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No time to garden? How about a salsa garden

PaulMaguire/Getty Images Tomato plants
TOMATOES, TOMATOES, TOMATOES: Decide how many tomato plants you want to grow in your salsa garden. Three or four tomato plants will produce plenty of tomatoes for salsa.
Through the Garden Gate: Grow the ingredients needed for fresh salsa.

If you’d like to grow some vegetables but you don’t want all the work and responsibility that comes with a big garden, consider growing a salsa garden.

A salsa garden is a small garden that includes the main ingredients you would find in salsa — tomatoes, peppers, onions, garlic and cilantro or parsley. If you love salsa, planning your garden around salsa ingredients is a smart idea. Following are tips to plant a salsa garden that will provide plenty of ingredients for fresh salsa all summer long.

Select an area that receives at least eight hours of sunlight per day. Make sure it is well drained, or plant your garden in a raised bed. Your salsa garden can be any size or shape you like, but it should be at least 4 feet by 4 feet. If you like more space between plants, make it 8 feet by 8 feet. Use a tiller to till the soil, or if you prefer, you can till your garden by hand with a shovel, a pitchfork, a hoe and a metal rake. Mix in one bag of dry manure or compost and a few bags of topsoil from your local garden center.

Decide how many tomato plants you want to grow. Three or four tomato plants will produce plenty of tomatoes for salsa. I prefer a meaty variety of tomato for salsa like Roma. Red or yellow cherry tomatoes also make excellent salsa. Yellow cherry or plum tomatoes will add color to your salsa.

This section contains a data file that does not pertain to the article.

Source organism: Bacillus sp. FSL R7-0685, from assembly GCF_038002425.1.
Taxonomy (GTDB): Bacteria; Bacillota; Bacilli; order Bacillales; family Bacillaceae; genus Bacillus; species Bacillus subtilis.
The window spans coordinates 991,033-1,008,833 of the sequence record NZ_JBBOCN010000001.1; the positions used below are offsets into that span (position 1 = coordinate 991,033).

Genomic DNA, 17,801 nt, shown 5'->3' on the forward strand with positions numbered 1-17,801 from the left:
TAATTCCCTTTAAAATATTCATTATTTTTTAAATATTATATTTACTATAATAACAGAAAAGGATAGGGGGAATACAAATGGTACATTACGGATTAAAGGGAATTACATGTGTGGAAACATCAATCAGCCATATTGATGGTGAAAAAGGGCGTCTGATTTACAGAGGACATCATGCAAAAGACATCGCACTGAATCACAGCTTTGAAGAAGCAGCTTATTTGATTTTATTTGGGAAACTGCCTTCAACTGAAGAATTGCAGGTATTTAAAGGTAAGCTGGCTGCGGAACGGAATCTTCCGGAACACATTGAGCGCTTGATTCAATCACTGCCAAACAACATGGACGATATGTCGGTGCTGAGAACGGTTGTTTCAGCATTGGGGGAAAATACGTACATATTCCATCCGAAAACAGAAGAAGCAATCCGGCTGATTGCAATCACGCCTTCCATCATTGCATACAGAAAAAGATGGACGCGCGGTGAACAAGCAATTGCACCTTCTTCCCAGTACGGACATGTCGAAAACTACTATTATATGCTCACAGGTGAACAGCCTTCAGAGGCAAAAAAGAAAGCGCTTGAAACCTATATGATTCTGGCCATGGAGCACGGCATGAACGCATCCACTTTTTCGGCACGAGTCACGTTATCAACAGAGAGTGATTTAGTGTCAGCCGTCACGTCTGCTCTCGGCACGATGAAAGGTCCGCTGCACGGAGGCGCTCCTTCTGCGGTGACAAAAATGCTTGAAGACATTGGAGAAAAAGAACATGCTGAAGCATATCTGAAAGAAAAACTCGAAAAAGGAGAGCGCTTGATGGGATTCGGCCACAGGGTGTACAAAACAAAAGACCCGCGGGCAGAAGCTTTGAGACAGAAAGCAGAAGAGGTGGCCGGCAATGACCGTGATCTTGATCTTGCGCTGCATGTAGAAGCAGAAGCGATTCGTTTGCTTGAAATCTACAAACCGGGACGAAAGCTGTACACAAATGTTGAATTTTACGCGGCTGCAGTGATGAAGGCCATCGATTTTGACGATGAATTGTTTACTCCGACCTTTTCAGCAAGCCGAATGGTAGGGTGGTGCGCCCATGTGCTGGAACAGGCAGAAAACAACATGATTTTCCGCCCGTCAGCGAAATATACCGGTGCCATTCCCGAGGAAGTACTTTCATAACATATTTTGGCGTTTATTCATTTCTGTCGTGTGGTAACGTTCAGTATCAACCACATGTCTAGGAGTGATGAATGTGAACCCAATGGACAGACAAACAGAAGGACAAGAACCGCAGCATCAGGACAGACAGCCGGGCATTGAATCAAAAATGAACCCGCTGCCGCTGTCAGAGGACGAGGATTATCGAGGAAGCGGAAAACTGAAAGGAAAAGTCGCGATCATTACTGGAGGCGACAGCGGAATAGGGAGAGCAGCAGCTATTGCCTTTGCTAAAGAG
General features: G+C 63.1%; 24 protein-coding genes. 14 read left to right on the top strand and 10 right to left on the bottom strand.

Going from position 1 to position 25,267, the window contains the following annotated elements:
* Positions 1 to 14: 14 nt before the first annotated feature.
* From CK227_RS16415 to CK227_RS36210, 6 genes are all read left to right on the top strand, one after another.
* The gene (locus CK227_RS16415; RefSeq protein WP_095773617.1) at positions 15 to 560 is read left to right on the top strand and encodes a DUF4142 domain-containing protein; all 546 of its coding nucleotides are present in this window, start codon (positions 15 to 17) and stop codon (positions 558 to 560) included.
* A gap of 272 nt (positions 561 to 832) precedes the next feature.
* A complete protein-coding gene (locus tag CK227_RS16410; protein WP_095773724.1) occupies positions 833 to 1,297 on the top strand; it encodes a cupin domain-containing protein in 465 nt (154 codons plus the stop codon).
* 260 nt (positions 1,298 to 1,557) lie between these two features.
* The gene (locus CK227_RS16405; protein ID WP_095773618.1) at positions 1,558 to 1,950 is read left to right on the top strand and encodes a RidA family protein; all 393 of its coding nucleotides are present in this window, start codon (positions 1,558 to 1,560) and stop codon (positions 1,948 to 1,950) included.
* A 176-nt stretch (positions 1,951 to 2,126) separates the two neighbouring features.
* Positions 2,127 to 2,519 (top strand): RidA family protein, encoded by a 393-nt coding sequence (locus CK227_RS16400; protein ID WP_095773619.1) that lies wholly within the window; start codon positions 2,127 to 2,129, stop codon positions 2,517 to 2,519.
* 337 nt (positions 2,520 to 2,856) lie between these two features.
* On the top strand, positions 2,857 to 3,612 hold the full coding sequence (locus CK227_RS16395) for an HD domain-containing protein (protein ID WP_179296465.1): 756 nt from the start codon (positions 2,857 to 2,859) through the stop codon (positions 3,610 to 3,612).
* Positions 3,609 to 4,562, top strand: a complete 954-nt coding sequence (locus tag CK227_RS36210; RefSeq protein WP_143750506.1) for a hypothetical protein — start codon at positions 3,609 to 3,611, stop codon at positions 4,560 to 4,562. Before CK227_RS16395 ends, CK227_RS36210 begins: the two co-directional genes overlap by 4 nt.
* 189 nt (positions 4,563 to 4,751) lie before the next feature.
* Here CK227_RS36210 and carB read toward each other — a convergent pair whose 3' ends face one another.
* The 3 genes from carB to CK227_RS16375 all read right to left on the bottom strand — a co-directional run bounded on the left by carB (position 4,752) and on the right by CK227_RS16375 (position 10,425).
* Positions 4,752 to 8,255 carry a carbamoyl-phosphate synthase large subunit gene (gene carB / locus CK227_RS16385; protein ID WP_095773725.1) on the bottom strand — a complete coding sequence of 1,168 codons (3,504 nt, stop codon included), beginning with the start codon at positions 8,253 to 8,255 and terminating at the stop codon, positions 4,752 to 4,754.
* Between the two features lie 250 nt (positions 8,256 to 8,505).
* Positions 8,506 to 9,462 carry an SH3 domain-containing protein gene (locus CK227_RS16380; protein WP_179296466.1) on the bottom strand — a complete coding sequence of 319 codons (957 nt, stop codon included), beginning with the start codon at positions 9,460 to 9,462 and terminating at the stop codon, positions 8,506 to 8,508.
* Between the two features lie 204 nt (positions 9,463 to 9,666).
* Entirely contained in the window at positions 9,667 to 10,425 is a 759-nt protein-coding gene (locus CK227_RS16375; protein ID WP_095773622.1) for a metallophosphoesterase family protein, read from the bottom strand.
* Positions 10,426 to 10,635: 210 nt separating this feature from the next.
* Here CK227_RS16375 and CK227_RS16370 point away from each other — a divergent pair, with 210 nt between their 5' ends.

Plant the tomatoes on one end of your garden, 18 to 24 inches apart to allow for growth. I prefer to use homemade tomato cages made from woven wire fencing that is 4 feet tall. I usually anchor the cages with U-shaped metal clips that push into the soil to keep the cages from falling or blowing over. Try to plant the tomatoes on the north side of the garden so they don’t shade the rest of your garden. Tomato plants will grow at least 4 feet tall. Tomatoes are very sensitive to cold. Make sure you plant tomatoes after the threat of frost has passed in your area.

Hot or mild?

Do you like your salsa mild or hot? For a mild salsa, opt for red, green or yellow bell peppers to add color to your salsa. If you like hot salsa, select jalapeno, habanero or chili peppers. Banana peppers are another option that can be used in hot or mild salsa. If you plant four different varieties of peppers, you can experiment with what mix works best in your salsa. You can purchase pepper and tomato plants at your local garden center. Plant peppers at least 1 foot apart.

Onion sets are sold in bulk by the pound and come in yellow, white or red. Grab a handful or two of each for some variety of flavor and color. Store extra onion sets in a cool, dark location, and plant whenever a spot opens up in your garden. Space onions 4 inches apart.

Garlic is usually planted in the fall for larger bulbs, but it can be planted in the spring. Spring-grown bulbs will be smaller but will taste the same.

Cilantro adds a nice zing to salsa. Cilantro matures quickly, especially in warm weather, so to keep a continuous supply available for fresh salsa, keep seeding some every three weeks. If you don’t like cilantro, parsley is a good alternative. Parsley plants are available at your garden center.

Water your garden regularly. Plants need about an inch of water every week once they are actively growing.

Growing a salsa garden doesn’t take as much time as a big garden and will provide you with the fresh ingredients you need to whip up a batch of salsa in no time.

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